J.P. Sauer & Sohn SL5 Waterfowl shotgun disassembled.

I started my range session by shooting 10 patterns to see if the attached barrel system had any impact on accuracy; it did. At 40 yards, my patterns were dead center, which is great because it means more hits, but it’s bad because it takes away any excuses. During my presentation, I thoroughly enjoyed the stepped rib, as it served as a crude rear sight, allowing me to center the fiber-optic rod within its space. In total, I fired all 10 patterns with the modified choke installed, as it is the middle ground of the complete set of five included with the gun. On average, I was able to put 182 out of the 307 pellets into a 21-inch circle, without discernable gaps large enough for even a dove to fly through.

With the paperwork behind me, I readied a Champion FreedomBird electronic trap and positioned it to throw clays toward me, simulating a duck that won’t quite decoy. From a seated position, I mashed the fire button and engaged a series of targets as they flew overhead. During this portion of the testing, I gathered a better feel for how well the SL5 swung and shouldered and found the neutral cast to agree with my left-handedness. Sauer includes a set of ERGOFIT inlays to adjust this for either dexterity as well as adjust cast or drop, but I liked it just how it was. As an instructor, this characteristic bodes well with me because that means that I can likely hand this over to just about any student, and he or she will also have immediate success. This should also be appealing to hunting guides for the same reason.

After putting another 50 rounds through it, I gained an appreciation for the soft rubber recoil pad and cheekpiece, as I didn’t have any soreness to speak of. Naturally, this is also a product of the 2¾-inch shells I was using that day, but these features become doubly important when the shotgun is loaded with the 3½-inch magnum shells that the SL5 Waterfowl is capable of firing. I finished the day by running the gun in the unsupported standing position and was again successful, so long as I did my part. This also provided the gun an opportunity to malfunction, which I am happy to report it did not.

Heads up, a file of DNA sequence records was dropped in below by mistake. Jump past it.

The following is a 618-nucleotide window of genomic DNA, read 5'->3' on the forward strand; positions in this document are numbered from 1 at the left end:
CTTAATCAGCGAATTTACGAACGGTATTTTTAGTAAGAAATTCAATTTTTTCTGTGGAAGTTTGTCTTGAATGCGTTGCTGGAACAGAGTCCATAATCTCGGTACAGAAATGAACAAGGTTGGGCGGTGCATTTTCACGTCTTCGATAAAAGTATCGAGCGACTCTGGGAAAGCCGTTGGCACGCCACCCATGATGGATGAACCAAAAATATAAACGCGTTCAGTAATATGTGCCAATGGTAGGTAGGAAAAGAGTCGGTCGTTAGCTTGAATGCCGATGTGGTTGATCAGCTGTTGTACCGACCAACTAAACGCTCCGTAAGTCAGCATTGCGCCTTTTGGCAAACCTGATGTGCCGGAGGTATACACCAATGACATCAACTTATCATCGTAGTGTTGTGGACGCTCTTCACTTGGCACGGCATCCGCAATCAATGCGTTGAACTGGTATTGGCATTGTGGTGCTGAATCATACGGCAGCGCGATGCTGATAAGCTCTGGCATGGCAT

J.P Sauer & Sohn’s entry into the sport of waterfowling was a pure delight to have on the range. I found its inimitable approach to the classic inertia system provided an extra level of accuracy, while its retro camouflage pattern was both sentimental and functional. Blasting clays with it was sheer joy as it pointed and balanced as if it were custom fit to my body. Additionally, should your takeaway vary, hardware is included to adjust and match my experience. Overall, this is an excellent step outside the rifle maker’s proverbial box, and one that waterfowl hunters will surely appreciate.

Technical Specifications
Type: semi-auto shotgun
Gauge/Chamber: 12/3½"
Capacity: 3+1
Barrel: 26", 28" (tested), 30"; chrome lined; vent rib; interchangeable choke tubes
Trigger: 6-lb., 14-oz. pull weight?
Sights: integral scope mounts; red fiber-optic front sight
Safety: cross-bolt
Stock: synthetic; Fred Bear Old School camo; 14¼" LOP; 2" drop at heel; 1½" drop at comb
Metal Finish: Brown Cerakote
Overall Length: 50⅜”
Weight: 7 lbs., 11 ozs.
Accessories: Crio Plus choke tubes (C, IC, M, IM, F), choke wrench, stock spacers
MSRP: $1,779;